We are today perhaps more prosperous than ever with access to the best in the world. Yet, with all this excess we are still miles behind in managing our health. Cases of lifestyle diseases are higher than ever before and malnutrition is reported in children across income spectrum. The reason is often traced to unhealthy habits, including our diet.
These modern practices unfortunately ignore our own traditions of healthy eating, many of which are based on Ayurvedic principles. A close study of Ayurvedic texts often reveals that our ancient traditions were quite closely aligned to these medicinal texts. In fact, many Ayurvedic remedies for common digestion related disorders often echo the home remedies that our own grand mother's prescribe! Luckily we also have Ayurvedic medicine manufacturers today who have modernised these ancient cures.
Ayurvedic Principles on Eating
In Ayurveda, food and the act of eating are one of the most vital part of our life. Food gives us nourishment and life. Any imbalance in our doshas or an illness can traced back to the food we eat. This makes the food that we eat very important. Food and its properties are explored in detail in Ayurvedic texts with elaborate chapters on principles of good eating, medicinal food, do's and don'ts explained in detail.
Principles of Good Eating
Food is not just about its constituents. It is our nourishment and what builds our body and mind. Even the act of eating is important to ensure that we respect the food and derive the maximum nourishment from it. Food is also meant to be medicinal. In fact, many of the formulation by Ayurvedic medicine manufacturers contain regular food ingredients like jeera, amla and tulsi. This is why Ayurveda has some clear principles on the practise of good eating. These are:
Eat at a regular time: Our body has its own cycle and following this is important. So, keep your mealtimes regular.
Sit down for your meal: Food should be eaten in a relaxed manner. So avoid eating on the go, while running, driving or walking. Instead sit down for you meals.
No distractions: Do not switch on the TV or talk on the phone while eating. Sit in a distraction free room. Conversation with friends and family are allowed.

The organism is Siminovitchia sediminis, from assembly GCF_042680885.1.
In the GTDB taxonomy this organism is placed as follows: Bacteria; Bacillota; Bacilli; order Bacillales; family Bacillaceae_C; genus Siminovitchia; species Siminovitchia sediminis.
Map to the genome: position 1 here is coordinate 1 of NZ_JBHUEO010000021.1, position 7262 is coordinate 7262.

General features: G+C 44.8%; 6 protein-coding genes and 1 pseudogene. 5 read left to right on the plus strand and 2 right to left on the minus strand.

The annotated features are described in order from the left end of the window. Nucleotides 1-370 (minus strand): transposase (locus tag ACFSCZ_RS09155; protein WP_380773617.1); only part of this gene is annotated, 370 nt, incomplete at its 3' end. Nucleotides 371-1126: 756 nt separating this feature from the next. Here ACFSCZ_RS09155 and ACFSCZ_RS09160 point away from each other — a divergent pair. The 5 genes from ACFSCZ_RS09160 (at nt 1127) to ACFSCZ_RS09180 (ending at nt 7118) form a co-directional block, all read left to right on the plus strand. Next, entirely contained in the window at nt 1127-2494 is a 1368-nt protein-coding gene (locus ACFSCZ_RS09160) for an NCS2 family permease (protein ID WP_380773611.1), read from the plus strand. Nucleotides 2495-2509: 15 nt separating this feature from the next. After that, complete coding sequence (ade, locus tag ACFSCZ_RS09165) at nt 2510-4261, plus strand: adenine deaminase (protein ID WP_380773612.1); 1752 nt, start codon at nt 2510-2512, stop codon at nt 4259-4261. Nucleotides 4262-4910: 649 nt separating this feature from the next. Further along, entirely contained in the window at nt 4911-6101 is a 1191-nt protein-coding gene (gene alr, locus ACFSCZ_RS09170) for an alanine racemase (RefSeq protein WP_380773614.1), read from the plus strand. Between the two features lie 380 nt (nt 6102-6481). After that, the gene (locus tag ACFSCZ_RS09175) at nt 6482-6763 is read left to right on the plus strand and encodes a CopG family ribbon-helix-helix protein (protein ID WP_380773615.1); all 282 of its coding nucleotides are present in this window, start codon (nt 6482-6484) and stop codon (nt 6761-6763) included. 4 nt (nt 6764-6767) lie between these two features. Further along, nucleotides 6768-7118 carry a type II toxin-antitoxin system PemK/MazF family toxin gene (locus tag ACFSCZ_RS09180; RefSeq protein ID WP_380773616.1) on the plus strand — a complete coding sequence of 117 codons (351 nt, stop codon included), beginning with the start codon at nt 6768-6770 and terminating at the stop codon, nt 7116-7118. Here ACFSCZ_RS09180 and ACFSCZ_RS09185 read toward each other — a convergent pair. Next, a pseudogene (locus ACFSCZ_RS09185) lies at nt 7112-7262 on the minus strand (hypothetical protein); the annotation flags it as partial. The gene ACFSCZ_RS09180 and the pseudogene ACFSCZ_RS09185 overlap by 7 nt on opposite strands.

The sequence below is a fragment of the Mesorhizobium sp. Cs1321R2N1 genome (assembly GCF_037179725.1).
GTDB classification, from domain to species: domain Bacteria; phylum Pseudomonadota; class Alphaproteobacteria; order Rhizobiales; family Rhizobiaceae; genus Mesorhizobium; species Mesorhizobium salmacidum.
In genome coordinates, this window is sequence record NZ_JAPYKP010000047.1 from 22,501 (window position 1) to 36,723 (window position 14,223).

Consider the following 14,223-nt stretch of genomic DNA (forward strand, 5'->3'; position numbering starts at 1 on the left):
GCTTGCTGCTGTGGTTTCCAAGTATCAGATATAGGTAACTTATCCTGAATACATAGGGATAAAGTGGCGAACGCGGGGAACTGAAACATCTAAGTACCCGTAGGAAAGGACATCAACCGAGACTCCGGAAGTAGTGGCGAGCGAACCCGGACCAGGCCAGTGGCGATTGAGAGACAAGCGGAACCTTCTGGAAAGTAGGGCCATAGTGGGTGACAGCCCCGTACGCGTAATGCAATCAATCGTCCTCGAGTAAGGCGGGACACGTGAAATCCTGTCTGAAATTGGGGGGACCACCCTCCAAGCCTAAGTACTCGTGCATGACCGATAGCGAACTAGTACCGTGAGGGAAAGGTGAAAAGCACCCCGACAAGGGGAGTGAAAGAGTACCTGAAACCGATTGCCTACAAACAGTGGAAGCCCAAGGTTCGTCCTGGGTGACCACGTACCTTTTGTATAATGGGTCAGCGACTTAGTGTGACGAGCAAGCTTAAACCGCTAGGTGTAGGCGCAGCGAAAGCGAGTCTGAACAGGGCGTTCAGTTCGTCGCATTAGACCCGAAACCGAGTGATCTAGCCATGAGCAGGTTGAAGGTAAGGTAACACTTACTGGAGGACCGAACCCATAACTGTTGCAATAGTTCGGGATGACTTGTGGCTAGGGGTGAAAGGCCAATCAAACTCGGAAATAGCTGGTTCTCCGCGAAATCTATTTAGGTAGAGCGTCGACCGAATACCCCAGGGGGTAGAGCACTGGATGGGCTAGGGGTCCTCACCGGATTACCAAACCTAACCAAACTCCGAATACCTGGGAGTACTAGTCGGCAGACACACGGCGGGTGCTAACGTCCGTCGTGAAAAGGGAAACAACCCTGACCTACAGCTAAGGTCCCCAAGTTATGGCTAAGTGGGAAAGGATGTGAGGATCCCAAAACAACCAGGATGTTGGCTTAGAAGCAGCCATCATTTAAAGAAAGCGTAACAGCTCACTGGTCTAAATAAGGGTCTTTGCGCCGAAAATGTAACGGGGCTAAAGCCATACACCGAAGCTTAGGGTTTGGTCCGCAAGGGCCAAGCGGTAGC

Mindful eating: Food is the nourisher. So pay attention to its taste, texture and ingredients. This improves the absorption of nutrients in the body.
Eat the right quantity: Overeating as well as under-eating are both bad for us. Instead we must eat the right amount or only as much as we need to.
Eat when you are hungry: If you do overeat and are too full, skip a meal. Ayurveda recommends that we eat only when our meal is digested.
Eat warm meals: In Ayurveda digestion is agni, which is share and hot. Food should aid agni and not oppose it. This is why eating warm food is highly recommended (but it should not be too hot), while cold food should be avoided at meal times. However, curd or buttermilk should be taken at the end.
Food should be properly prepared: It should be cooked properly. Uncooked food is to be specifically avoided in situation like pregnancy. It should also be cooked with spices. This has particular importance in Ayurveda which sees various spices as medicinal. The spices in food aid in its digestion, help avoid indigestion and curb gas.
Eating seasonal food: Ayurveda believes strongly in eating food that is seasonal. So, eat whichever food and vegetables are in season. For example, eat mangoes in summer and carrots in winter.
Hot and cold food: As mentioned above, Ayurveda sees some food as hot and some as cold. Bananas, sugar, sweets are all seen as cold and should be avoided in people suffering from cough-related illnesses. Hot food like meats, milk, onion, honey and jaggery aids the body's development. However, these should be avoided if one is suffering from insomnia, gas, piles,and sinuses.Hot-tempered and anxious people should also avoid such food.
Apart from following these general principles, one can also take tonics and supplements by Ayurvedic manufacturers. Following an Ayurvedic diet can build our strength organically, building our immunity and helping our overall health.